Social benefit or impact bonds are only just coming onto the radar, but early indications are that they can produce very good returns for investors who want to put their money into something that's doing social good.
A handful of social benefit bonds have been launched under the auspices of state governments to support preventative programs that address areas of pressing social need - whether it's homelessness, indigenous Australians or children at risk, among others.
For example, the Benevolent Society is running the Resilient Families Program, on behalf of the NSW government, which is aimed at keeping children out of foster care and with their families, where possible.
Research shows children do better in their own homes when it's possible to keep them there.
Investors have a view that a private provider such as the Benevolent Society is likely to deliver better results at less cost than if a government agency was to run the program.
Governments pay interest on the bonds to investors from the savings they make on their budget bottom lines.
Social benefit bonds are complicated to understand, which is one of the reasons they are available to "sophisticated" investors only - those with high incomes or substantial assets. This might include many self-managed super funds.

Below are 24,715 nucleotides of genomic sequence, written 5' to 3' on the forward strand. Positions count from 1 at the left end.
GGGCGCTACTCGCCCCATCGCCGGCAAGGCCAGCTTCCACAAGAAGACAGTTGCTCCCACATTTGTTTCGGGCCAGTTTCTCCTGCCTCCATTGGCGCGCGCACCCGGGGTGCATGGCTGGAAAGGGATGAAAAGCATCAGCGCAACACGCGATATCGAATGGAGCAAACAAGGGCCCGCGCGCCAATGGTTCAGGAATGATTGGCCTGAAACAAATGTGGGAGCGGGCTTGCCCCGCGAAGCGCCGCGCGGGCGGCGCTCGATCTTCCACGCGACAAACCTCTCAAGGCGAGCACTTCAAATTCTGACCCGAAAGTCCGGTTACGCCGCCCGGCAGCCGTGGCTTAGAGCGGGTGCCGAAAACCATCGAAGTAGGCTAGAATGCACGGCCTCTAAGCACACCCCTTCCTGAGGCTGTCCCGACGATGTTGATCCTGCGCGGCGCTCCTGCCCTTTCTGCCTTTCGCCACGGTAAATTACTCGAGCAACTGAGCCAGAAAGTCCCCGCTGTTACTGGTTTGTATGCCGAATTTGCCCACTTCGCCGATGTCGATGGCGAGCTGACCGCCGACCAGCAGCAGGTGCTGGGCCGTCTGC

As sophisticated investors, they agree to forgo some of the protections given to small investors.
Part of the complexity is that the performance of the private provider has to be measured against a benchmark.
As these services are usually provided by the welfare arms of governments, it's the performances of these agencies that are used as benchmarks.
Much depends on how the performances hurdles are set and the credibility of the organisations providing the programs.
And the better the performance of the program provider, the higher the interest paid on the bond. That's in contrast to vanilla corporate bonds, where the interest rates are known before investing.
In the case of the Resilient Families Program, it's more complex again as there are two classes of investors in the bond. With one class, the capital is returned. With the other, the investors' capital is at risk.
The Benevolent Society bond runs for five years with one year to run. The interest is only paid at the end of the five years, but so far the bond for which the capital is protected is tracking 7 per cent average annualised and 15 per cent for the capital-exposed class of investors.
That's a juicy return on the capital protected when you think that the guarantor of the capital is the NSW government. And the 15 per cent return is also very high, even considering the capital is not protected.
Another thing about social bonds is that their performances are not correlated to any other markets or to interest rates, which makes them a good diversifier.
That makes them of interest not only to high-net-worth investors who meet the sophisticated investor test, but to institutional investors, particularly those that invest with an ethical bent.
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